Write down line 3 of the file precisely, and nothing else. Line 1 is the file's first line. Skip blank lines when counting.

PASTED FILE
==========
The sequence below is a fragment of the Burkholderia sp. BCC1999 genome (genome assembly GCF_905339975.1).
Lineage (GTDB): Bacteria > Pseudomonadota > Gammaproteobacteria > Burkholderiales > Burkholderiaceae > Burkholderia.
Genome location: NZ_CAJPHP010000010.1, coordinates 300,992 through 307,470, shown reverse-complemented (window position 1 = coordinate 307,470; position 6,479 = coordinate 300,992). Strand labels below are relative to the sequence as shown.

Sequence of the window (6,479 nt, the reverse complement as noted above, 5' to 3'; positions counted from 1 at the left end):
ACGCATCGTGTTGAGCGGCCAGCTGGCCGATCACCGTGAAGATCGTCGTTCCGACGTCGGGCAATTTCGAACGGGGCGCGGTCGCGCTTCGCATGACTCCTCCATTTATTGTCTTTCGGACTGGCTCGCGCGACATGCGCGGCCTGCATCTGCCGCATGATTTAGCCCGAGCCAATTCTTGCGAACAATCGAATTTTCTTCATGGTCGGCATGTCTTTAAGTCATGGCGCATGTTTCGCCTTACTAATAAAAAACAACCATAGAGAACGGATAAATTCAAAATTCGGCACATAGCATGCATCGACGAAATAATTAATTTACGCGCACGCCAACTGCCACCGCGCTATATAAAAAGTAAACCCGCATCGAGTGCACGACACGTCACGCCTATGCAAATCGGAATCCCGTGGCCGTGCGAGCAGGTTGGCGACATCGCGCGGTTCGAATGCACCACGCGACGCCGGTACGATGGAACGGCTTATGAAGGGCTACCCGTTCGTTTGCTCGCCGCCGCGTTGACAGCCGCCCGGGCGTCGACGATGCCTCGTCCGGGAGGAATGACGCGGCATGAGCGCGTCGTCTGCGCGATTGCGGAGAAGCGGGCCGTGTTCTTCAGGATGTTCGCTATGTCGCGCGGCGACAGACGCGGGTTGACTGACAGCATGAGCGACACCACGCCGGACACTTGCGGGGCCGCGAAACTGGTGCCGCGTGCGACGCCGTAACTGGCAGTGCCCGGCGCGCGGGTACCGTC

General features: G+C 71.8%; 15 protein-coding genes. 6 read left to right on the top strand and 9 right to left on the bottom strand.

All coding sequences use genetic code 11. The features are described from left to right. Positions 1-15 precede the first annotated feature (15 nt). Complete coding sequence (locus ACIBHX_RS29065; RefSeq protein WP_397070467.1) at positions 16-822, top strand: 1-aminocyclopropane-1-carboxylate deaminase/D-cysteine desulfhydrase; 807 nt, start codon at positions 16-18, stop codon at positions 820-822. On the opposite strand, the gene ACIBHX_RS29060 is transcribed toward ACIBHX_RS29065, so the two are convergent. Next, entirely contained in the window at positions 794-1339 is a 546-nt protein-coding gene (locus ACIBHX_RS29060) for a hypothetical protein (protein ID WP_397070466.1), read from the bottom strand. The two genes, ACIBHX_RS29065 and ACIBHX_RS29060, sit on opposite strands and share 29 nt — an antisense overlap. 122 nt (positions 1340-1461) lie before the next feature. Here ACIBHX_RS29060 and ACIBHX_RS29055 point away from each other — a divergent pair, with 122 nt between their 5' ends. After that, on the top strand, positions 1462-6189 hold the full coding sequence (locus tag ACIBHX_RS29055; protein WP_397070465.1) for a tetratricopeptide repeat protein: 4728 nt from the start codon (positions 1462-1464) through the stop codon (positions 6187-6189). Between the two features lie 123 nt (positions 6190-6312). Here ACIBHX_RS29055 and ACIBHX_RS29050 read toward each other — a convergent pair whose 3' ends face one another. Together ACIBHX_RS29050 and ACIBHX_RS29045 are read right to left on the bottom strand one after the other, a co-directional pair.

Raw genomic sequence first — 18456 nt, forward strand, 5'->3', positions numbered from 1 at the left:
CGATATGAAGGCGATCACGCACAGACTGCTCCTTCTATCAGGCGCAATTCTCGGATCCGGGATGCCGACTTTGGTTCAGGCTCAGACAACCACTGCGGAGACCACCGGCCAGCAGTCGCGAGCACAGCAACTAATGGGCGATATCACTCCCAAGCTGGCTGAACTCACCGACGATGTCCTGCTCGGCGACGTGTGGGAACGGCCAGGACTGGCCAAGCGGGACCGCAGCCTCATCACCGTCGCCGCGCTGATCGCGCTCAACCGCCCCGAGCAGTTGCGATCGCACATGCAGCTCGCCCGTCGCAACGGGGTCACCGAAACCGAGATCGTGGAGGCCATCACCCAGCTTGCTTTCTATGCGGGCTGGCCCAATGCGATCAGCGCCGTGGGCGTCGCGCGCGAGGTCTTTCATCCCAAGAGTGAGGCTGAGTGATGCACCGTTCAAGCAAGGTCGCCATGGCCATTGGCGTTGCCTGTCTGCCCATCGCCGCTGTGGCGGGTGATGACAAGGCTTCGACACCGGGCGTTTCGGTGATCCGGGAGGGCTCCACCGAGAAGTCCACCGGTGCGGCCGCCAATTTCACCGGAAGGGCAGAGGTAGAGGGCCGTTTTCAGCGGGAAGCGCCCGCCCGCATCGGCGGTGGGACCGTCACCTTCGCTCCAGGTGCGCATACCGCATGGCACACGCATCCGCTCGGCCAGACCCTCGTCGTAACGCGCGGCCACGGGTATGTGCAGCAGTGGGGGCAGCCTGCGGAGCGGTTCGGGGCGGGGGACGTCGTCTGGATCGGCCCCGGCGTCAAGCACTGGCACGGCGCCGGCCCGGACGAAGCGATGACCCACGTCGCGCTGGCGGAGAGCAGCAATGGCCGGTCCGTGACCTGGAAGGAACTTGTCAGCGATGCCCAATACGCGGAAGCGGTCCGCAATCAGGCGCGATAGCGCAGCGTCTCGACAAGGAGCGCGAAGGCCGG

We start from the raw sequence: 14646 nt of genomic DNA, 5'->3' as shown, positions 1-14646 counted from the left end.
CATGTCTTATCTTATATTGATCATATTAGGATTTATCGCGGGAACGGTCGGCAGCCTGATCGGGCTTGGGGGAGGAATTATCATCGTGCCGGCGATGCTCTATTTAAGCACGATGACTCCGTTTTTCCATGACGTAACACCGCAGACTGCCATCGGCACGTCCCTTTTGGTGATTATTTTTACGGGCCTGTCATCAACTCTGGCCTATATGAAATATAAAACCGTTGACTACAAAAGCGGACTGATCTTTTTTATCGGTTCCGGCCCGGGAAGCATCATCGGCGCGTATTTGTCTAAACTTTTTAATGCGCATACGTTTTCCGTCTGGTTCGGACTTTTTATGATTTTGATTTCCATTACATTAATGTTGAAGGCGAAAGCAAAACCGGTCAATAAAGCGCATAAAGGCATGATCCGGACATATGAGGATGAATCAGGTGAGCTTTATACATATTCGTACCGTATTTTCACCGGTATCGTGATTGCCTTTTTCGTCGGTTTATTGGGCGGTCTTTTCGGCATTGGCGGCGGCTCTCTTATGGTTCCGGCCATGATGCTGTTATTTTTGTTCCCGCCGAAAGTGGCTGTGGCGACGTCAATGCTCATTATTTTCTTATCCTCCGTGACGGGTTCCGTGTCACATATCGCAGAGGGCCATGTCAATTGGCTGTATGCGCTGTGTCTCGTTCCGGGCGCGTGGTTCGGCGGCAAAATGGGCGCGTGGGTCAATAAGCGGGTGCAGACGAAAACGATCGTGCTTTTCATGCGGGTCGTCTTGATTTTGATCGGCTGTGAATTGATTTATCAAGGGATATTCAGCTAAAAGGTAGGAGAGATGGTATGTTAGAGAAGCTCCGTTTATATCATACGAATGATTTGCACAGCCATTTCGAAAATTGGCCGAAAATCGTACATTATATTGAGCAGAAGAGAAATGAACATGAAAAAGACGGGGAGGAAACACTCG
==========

Genome location: NZ_CAJPHP010000010.1, coordinates 300,992 through 307,470, shown reverse-complemented (window position 1 = coordinate 307,470; position 6,479 = coordinate 300,992). Strand labels below are relative to the sequence as shown.